Congratulations to David Birdsall of Water Mill on recently being named to the International Horseshoeing Hall of Fame. At age 13, Dave met the local blacksmith and horseshoer in the Adirondack Mountains where his family spent part of their summers. He loved the stories, the odd jobs he was given and the learning. The seed was planted. It bloomed in 1967, when Dave gave up the riding ranch he and his brother ran in the Adirondacks and began horseshoeing full time on Long Island.
More than 40 years later, Dave is best known for the excellence of his work with show horses and his 22 years with the prestigious Hampton Classic, though he has tended to horses in virtually all the riding disciplines. Dave also developed a line of hoof-care products that he markets through his company, Water Mill Products, which he runs with his wife, Sue.
Within the horseshoeing world, Dave is recognized for teaching and mentoring a large number of novice farriers, many of whom started their careers with clients he handed off. Those farriers helped spread the impact of his knowledge and ensure his legacy in the craft.
The Water Mill Museum has installed a memorial brick path made from bricks purchased by members and community residents and inscribed with the desired name. Currently there are more than 300 bricks in the path, but there is room for about 250 more. If you’d like to honor someone with a brick at the museum, go to the website for contact information (www.watermillmuseum.org). It’s a great Mother’s Day gift.
And speaking of Mother’s Day, the Clay Art Guild of the Hamptons is going to step back in time for “Tea & Cookies at the Water Mill Museum.” Taking a cue from one of the museum’s former uses, the guild has made mugs, cups and tea bowls from which you may taste fresh-brewed and herbal teas along with homemade cookies and desserts. It is a wonderful way to get a start on your Mother’s Day weekend. Stop by between 11 a.m. and 3 p.m. on Saturday, May 10.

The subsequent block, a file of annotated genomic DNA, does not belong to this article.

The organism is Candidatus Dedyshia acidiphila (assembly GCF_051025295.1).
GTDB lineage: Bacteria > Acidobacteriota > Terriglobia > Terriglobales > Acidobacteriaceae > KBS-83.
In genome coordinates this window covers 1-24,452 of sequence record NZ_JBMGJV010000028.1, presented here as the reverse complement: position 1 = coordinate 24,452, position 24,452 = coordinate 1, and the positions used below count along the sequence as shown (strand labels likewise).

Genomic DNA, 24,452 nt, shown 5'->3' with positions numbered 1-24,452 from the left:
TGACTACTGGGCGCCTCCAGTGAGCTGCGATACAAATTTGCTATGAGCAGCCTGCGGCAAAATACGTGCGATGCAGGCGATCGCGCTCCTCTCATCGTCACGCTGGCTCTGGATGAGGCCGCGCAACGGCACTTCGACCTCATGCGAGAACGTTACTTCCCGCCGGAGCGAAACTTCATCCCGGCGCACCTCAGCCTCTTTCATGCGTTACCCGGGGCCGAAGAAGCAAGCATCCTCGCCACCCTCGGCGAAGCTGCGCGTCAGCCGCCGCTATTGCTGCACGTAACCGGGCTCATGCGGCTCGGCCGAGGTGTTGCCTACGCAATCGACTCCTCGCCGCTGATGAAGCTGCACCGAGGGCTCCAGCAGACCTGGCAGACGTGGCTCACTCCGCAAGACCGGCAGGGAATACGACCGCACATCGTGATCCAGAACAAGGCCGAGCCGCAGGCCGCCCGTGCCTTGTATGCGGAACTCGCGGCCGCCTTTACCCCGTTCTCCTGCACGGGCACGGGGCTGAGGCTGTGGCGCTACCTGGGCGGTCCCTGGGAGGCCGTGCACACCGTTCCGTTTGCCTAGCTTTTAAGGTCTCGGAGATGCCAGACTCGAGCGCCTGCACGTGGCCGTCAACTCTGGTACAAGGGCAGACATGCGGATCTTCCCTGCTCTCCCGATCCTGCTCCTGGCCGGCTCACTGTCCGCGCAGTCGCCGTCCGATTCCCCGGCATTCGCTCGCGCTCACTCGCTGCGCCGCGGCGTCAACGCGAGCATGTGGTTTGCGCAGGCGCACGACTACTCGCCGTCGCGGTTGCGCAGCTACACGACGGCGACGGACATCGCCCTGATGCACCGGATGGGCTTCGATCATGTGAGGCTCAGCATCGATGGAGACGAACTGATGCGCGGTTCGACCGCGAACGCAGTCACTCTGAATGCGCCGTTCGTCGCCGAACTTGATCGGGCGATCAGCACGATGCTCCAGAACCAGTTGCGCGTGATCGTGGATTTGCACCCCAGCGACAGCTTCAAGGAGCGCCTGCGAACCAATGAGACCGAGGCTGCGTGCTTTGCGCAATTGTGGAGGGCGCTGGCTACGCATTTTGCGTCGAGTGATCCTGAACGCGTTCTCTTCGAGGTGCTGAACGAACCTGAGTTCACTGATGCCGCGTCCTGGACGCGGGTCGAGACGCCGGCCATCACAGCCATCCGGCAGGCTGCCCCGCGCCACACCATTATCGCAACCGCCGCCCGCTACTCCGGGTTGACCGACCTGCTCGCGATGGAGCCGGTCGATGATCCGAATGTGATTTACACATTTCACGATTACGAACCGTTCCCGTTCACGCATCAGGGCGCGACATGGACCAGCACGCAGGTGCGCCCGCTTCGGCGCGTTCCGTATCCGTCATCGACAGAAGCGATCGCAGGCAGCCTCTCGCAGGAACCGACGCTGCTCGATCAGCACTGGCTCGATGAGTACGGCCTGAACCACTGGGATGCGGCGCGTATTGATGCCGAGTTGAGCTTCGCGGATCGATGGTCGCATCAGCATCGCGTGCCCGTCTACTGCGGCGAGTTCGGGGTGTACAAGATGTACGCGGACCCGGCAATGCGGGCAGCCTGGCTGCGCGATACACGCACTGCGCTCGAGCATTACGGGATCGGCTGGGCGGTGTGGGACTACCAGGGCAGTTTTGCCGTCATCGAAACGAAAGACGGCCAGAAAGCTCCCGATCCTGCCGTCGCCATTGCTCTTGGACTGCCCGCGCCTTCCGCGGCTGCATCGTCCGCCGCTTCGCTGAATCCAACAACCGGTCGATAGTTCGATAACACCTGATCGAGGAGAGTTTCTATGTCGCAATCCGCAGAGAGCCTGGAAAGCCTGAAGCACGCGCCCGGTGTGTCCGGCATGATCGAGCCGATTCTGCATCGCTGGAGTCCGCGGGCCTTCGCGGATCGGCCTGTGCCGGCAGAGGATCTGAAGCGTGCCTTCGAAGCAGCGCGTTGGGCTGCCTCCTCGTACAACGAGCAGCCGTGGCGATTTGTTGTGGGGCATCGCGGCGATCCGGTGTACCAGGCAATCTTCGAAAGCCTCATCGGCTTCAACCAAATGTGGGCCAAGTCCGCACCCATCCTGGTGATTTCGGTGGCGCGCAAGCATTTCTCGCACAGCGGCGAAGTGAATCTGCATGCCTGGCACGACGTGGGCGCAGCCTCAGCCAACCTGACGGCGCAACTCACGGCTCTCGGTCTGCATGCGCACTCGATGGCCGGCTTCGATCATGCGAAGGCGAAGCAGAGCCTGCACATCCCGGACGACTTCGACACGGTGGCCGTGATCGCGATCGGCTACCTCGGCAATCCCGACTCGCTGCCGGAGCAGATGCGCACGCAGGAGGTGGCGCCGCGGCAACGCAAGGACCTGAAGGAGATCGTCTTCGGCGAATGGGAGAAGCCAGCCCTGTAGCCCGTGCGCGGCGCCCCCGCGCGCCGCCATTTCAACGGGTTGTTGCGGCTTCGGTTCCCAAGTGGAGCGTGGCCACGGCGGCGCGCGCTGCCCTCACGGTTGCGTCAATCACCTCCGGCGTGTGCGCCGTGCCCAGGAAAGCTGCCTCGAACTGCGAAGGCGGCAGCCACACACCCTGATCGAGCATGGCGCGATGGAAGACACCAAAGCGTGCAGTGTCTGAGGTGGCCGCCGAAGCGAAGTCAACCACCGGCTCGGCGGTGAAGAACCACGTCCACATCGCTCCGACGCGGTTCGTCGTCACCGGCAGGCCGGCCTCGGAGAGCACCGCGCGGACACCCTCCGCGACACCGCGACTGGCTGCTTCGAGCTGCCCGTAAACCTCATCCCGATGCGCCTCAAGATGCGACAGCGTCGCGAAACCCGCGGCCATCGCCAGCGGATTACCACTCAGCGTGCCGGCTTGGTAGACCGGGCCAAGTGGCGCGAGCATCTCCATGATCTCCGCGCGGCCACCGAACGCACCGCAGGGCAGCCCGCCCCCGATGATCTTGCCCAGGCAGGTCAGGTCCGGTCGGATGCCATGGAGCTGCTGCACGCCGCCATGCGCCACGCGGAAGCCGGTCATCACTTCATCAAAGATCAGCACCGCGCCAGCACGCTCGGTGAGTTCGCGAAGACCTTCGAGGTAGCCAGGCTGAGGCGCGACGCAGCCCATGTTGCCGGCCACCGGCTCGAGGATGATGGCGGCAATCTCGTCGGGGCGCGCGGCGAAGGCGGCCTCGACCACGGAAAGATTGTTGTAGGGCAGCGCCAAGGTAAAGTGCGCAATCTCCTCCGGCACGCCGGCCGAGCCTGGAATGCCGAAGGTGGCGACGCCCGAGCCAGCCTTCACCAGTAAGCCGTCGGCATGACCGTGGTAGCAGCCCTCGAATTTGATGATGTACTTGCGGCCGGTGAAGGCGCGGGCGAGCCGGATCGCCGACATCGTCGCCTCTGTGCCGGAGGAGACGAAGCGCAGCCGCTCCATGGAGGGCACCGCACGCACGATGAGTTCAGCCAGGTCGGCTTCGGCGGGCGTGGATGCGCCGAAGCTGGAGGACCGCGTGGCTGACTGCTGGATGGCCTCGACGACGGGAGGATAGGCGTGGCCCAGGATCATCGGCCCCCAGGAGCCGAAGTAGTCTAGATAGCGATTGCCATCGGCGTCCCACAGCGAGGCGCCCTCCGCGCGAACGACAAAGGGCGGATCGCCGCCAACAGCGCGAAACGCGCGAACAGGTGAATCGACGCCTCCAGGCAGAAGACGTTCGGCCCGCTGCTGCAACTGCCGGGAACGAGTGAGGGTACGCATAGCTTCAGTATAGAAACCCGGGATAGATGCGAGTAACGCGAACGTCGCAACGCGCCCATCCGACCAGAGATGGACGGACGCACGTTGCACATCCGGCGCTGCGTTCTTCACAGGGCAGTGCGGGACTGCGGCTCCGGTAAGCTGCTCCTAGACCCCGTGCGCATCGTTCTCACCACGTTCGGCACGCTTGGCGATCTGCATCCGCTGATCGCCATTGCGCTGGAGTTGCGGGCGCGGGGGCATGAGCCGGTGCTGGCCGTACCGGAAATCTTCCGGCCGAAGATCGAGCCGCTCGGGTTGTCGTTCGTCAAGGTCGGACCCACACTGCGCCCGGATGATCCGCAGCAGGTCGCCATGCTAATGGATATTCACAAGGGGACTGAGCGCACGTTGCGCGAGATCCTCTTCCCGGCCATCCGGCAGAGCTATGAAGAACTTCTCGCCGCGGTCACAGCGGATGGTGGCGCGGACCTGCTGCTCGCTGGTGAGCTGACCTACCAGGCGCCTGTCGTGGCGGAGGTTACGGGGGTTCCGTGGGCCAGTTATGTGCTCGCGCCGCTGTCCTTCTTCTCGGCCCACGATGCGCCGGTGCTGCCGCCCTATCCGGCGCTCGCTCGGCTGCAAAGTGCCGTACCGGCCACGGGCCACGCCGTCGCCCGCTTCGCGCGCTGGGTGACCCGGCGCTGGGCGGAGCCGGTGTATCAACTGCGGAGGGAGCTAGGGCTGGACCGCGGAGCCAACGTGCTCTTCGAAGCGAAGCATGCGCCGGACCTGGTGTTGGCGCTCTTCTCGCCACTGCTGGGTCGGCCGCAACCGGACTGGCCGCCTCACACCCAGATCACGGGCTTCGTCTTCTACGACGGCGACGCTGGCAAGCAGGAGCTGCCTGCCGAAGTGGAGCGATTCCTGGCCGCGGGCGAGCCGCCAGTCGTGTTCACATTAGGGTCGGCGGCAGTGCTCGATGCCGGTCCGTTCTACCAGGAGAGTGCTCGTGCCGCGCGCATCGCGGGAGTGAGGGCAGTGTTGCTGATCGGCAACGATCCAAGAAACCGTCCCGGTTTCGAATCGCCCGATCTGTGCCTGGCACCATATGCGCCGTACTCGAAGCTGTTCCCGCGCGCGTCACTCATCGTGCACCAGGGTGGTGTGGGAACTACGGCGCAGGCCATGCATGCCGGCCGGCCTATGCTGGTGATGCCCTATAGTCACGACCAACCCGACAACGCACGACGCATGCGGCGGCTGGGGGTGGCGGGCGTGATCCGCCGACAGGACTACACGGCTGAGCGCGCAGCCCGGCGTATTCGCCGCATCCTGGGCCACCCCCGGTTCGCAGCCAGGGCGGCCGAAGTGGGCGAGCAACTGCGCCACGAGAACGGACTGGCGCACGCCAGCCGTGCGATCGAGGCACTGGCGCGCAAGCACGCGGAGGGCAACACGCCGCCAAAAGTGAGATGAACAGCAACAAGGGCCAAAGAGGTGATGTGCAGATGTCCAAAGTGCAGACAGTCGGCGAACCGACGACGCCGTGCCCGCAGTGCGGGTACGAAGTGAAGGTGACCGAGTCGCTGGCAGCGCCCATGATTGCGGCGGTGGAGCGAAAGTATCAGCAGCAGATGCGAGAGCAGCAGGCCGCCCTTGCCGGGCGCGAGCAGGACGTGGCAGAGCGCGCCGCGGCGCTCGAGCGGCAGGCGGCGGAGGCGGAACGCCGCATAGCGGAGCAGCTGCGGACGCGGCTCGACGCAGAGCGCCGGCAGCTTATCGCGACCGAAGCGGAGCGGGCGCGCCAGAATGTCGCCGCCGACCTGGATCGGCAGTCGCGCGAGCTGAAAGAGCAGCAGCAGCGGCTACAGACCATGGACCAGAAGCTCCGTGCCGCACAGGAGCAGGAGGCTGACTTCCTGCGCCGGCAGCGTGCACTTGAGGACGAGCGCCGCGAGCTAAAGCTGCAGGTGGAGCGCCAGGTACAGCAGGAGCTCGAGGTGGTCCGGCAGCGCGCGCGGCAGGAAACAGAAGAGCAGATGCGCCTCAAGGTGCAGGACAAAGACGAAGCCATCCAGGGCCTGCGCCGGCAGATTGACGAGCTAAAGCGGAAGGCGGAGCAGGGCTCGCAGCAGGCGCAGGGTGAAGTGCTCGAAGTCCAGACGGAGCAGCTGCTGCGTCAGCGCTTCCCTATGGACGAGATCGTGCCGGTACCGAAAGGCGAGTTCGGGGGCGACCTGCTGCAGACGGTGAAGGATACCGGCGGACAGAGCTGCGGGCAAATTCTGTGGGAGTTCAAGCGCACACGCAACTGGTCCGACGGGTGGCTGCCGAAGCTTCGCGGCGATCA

In preparation for the event, guild members did some research to learn about the museum’s days as a tearoom. It started back in the early 1920s, when the Benedict family that owned the mill rented the space to the New York State Commission for the Blind, which used it as a craft room for the work of the blind, as well as a tearoom. Several Water Mill young ladies worked there, some of whom still reside here including Jane Halsey, Genvieve Szczepankowski and Pat Rischel.
At the tearoom, a customer could stop in to buy a cup of tea or coffee, a cold beverage such as a soda, and a small tea sandwich or dessert. A popular favorite was an assortment of quartered sandwiches: cucumber, egg, deviled ham, and everyone’s favorite—cream cheese and olives. Although tea was served, in the heat of the summer many customers took lemonade instead. The delectable cookies offered in the tearoom came from a special bakery in New Rochelle and were brought down to Water Mill.
At the time, the outdoor deck was uncovered and customers would sit at round tables and look out over the water. The mill was not working and the space that the grinding platform occupies now was used for seating.
The Water Mill Community Club is hosting a covered dish supper and its business meeting on Sunday, May 4, at 6 p.m. There will be activities for youngsters downstairs during the business meeting time. Please call Eileen Noonan at 726-4899 or e-mail her at email@example.com.
Also, the Community Club is organizing a Work Day for Sunday, May 18, at 1 p.m. at the Burnett Building. This is a good time for younger members to do some community service for the club, which is a requirement to obtain a club scholarship award.
Johnson & Wales University student Raymond Wellen of Water Mill, who is pursuing an associate degree in computer graphics from the School of Technology at the Providence campus, has been named to the dean’s list for the 2008 winter term. To receive dean’s list commendation, students must earn a cumulative grade point average of 3.40 or above.